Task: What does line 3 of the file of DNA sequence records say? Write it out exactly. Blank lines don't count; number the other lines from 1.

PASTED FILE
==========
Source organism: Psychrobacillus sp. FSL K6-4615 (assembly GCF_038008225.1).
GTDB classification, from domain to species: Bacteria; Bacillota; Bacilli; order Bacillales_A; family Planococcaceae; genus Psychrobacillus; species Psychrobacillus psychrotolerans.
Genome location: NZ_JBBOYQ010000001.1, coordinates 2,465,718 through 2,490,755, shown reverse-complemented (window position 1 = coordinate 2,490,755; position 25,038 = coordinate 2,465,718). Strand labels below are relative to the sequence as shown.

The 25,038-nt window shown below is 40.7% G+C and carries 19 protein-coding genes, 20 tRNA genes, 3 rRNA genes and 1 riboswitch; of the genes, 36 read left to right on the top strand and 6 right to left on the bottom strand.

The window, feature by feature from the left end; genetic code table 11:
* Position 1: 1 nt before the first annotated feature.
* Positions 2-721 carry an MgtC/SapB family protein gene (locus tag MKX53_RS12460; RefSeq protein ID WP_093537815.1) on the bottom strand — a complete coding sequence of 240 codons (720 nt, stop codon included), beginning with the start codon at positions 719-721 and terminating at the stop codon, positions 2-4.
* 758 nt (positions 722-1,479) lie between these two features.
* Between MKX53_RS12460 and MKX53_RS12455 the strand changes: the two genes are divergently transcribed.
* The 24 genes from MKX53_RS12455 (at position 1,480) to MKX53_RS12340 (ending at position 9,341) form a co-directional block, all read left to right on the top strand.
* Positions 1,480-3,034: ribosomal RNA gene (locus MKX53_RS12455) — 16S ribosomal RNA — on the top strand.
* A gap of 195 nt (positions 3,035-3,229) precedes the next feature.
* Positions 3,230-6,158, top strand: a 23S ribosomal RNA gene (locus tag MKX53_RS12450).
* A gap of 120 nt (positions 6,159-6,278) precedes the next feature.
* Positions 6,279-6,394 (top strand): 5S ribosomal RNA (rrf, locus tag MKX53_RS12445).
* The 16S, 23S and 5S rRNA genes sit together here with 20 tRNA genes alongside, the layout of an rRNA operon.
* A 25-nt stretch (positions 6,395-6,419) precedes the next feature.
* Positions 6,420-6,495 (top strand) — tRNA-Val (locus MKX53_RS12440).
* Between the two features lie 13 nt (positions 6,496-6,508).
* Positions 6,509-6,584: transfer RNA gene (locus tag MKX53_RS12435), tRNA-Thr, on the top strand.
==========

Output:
Genome location: NZ_JBBOYQ010000001.1, coordinates 2,465,718 through 2,490,755, shown reverse-complemented (window position 1 = coordinate 2,490,755; position 25,038 = coordinate 2,465,718). Strand labels below are relative to the sequence as shown.